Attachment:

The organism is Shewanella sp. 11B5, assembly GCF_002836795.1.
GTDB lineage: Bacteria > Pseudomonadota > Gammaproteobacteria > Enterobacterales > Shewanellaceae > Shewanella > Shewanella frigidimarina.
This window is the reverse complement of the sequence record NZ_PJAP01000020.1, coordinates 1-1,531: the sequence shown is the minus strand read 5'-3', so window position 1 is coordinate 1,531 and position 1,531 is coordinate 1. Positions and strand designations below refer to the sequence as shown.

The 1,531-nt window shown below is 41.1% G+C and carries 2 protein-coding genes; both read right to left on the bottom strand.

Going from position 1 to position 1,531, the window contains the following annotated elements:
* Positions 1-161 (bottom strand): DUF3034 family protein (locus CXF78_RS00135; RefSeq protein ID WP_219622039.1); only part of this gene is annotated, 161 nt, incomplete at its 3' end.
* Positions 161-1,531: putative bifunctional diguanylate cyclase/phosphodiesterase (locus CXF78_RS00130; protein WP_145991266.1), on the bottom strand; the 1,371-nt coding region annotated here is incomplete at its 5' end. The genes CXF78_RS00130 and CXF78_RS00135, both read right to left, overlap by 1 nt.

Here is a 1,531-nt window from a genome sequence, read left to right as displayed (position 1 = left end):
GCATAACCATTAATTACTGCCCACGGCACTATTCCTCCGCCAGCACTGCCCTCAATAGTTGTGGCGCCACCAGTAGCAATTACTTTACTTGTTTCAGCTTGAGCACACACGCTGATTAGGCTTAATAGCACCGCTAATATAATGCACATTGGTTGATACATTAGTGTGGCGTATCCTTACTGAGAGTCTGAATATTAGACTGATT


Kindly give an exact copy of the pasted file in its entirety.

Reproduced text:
The organism is Shewanella sp. 11B5, assembly GCF_002836795.1.
GTDB lineage: Bacteria > Pseudomonadota > Gammaproteobacteria > Enterobacterales > Shewanellaceae > Shewanella > Shewanella frigidimarina.
This window is the reverse complement of the sequence record NZ_PJAP01000020.1, coordinates 1-1,531: the sequence shown is the minus strand read 5'-3', so window position 1 is coordinate 1,531 and position 1,531 is coordinate 1. Positions and strand designations below refer to the sequence as shown.

The 1,531-nt window shown below is 41.1% G+C and carries 2 protein-coding genes; both read right to left on the bottom strand.

Going from position 1 to position 1,531, the window contains the following annotated elements:
* Positions 1-161 (bottom strand): DUF3034 family protein (locus CXF78_RS00135; RefSeq protein ID WP_219622039.1); only part of this gene is annotated, 161 nt, incomplete at its 3' end.
* Positions 161-1,531: putative bifunctional diguanylate cyclase/phosphodiesterase (locus CXF78_RS00130; protein WP_145991266.1), on the bottom strand; the 1,371-nt coding region annotated here is incomplete at its 5' end. The genes CXF78_RS00130 and CXF78_RS00135, both read right to left, overlap by 1 nt.

Here is a 1,531-nt window from a genome sequence, read left to right as displayed (position 1 = left end):
GCATAACCATTAATTACTGCCCACGGCACTATTCCTCCGCCAGCACTGCCCTCAATAGTTGTGGCGCCACCAGTAGCAATTACTTTACTTGTTTCAGCTTGAGCACACACGCTGATTAGGCTTAATAGCACCGCTAATATAATGCACATTGGTTGATACATTAGTGTGGCGTATCCTTACTGAGAGTCTGAATATTAGACTGATT